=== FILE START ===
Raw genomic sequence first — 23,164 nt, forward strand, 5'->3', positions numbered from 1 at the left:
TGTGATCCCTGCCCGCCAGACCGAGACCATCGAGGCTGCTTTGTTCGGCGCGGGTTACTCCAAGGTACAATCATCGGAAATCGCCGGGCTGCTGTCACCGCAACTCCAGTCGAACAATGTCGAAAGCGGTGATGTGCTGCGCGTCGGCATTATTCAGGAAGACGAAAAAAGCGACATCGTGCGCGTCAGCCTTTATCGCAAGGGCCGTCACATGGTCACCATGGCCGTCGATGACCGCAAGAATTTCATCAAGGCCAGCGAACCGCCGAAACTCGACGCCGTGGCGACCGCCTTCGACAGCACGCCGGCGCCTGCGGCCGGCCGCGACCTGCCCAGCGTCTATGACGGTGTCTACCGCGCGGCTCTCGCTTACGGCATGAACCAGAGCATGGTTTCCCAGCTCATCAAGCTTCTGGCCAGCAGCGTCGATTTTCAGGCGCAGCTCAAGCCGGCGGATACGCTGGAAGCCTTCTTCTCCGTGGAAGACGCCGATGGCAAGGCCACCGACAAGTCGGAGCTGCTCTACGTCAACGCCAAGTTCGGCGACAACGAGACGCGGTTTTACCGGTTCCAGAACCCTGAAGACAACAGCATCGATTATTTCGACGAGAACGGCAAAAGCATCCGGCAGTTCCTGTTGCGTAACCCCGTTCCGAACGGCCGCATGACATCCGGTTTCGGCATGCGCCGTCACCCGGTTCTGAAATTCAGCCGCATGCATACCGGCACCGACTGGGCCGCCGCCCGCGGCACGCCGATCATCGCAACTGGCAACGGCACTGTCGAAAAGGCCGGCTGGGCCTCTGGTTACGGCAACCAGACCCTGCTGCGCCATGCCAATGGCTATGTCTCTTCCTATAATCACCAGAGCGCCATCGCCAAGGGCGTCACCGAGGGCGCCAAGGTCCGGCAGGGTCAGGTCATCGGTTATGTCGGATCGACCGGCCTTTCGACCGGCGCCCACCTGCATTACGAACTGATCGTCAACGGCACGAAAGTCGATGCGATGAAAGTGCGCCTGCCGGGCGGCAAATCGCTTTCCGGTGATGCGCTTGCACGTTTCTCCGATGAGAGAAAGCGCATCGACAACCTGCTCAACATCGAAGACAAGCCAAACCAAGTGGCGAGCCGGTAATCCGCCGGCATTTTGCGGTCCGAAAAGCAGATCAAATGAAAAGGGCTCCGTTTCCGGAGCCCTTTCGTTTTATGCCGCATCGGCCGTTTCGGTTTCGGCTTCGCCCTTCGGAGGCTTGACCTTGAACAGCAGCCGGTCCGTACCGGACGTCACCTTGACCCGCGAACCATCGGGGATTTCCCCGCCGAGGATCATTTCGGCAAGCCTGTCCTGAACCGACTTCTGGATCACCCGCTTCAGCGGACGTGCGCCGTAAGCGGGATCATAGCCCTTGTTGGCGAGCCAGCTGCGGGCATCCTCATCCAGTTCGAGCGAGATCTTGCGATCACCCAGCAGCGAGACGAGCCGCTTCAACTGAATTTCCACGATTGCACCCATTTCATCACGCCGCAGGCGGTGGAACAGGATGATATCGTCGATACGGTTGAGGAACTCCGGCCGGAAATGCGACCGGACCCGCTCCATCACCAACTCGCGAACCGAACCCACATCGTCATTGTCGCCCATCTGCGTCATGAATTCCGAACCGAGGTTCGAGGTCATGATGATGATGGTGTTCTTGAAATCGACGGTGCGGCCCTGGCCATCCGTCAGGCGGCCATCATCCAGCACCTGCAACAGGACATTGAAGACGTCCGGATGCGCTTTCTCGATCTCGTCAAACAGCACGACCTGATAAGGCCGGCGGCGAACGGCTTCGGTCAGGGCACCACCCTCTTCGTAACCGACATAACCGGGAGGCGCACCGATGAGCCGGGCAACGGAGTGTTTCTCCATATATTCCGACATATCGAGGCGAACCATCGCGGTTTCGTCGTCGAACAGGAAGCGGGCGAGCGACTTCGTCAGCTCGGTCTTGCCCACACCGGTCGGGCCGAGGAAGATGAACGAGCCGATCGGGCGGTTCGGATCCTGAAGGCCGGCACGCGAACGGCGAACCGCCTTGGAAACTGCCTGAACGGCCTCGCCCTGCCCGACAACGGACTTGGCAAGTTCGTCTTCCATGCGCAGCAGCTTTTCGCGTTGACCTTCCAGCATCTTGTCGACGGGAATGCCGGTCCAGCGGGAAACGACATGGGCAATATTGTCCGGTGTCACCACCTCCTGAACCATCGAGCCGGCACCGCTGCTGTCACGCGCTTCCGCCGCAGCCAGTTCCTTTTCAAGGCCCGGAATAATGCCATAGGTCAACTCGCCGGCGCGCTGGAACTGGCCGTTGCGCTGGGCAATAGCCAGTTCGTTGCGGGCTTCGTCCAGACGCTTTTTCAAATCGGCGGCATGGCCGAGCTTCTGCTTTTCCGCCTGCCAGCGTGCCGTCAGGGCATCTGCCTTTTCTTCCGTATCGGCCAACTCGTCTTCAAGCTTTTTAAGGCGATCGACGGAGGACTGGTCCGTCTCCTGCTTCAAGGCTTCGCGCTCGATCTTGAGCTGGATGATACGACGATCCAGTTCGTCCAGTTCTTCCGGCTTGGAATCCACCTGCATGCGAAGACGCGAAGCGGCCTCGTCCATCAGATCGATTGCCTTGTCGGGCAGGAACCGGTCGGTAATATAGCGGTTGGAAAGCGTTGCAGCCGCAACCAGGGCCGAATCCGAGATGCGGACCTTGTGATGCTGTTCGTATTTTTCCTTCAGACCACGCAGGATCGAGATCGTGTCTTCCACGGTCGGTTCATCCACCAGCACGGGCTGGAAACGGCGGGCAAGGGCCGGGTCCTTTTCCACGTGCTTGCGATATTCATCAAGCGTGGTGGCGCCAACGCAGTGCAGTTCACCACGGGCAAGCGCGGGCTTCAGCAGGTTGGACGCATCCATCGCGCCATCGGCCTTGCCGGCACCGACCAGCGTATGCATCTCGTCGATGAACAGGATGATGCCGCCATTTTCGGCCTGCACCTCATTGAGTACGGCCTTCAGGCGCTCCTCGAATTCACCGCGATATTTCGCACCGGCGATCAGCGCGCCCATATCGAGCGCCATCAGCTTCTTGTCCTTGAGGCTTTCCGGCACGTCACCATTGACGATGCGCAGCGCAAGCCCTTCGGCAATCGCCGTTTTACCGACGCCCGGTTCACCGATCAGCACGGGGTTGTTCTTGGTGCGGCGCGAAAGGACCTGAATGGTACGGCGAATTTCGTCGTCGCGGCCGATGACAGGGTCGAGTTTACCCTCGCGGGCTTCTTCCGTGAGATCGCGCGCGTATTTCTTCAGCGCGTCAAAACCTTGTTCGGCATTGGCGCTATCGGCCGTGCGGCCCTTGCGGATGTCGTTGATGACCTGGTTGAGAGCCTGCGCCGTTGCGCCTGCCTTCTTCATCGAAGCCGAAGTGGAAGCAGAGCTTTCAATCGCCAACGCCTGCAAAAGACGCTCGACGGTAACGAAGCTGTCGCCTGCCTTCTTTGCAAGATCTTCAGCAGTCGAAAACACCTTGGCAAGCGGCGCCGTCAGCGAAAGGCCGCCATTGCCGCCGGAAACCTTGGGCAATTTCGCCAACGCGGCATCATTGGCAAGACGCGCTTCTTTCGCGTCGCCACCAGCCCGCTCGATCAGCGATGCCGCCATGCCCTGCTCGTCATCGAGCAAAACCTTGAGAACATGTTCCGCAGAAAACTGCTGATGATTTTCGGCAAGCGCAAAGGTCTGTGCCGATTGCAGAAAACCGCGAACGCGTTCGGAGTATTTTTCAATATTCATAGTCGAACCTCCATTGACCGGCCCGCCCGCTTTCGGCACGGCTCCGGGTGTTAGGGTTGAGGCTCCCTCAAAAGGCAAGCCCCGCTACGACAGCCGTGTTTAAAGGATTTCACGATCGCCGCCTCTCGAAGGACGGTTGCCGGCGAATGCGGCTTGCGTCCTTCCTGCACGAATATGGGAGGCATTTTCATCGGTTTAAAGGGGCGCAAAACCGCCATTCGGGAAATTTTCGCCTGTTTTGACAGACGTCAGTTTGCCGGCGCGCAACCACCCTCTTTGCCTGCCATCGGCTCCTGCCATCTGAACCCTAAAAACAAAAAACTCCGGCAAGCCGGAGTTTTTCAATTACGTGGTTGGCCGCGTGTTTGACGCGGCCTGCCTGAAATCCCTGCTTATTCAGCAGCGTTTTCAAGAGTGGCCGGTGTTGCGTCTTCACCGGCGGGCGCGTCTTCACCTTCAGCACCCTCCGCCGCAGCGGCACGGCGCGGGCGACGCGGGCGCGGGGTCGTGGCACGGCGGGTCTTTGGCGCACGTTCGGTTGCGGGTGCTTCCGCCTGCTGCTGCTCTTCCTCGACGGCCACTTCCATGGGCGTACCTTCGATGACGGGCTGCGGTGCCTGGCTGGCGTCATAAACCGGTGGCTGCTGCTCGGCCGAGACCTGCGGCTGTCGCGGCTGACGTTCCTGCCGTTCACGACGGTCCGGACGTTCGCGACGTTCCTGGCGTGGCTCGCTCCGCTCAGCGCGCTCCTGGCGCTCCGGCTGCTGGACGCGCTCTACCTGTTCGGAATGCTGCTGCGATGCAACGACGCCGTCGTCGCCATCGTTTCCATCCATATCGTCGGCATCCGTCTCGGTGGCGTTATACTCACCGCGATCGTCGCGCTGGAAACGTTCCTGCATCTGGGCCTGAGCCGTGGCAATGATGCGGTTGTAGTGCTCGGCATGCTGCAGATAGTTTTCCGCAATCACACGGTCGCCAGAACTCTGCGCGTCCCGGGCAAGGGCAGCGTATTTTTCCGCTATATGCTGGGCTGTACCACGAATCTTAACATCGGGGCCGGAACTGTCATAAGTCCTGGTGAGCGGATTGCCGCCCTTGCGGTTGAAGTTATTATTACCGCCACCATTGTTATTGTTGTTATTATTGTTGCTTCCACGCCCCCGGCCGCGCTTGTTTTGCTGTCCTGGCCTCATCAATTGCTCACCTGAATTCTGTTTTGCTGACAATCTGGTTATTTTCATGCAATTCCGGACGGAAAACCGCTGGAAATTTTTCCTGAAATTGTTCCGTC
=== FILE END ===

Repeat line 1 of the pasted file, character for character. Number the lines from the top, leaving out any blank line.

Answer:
Raw genomic sequence first — 23,164 nt, forward strand, 5'->3', positions numbered from 1 at the left: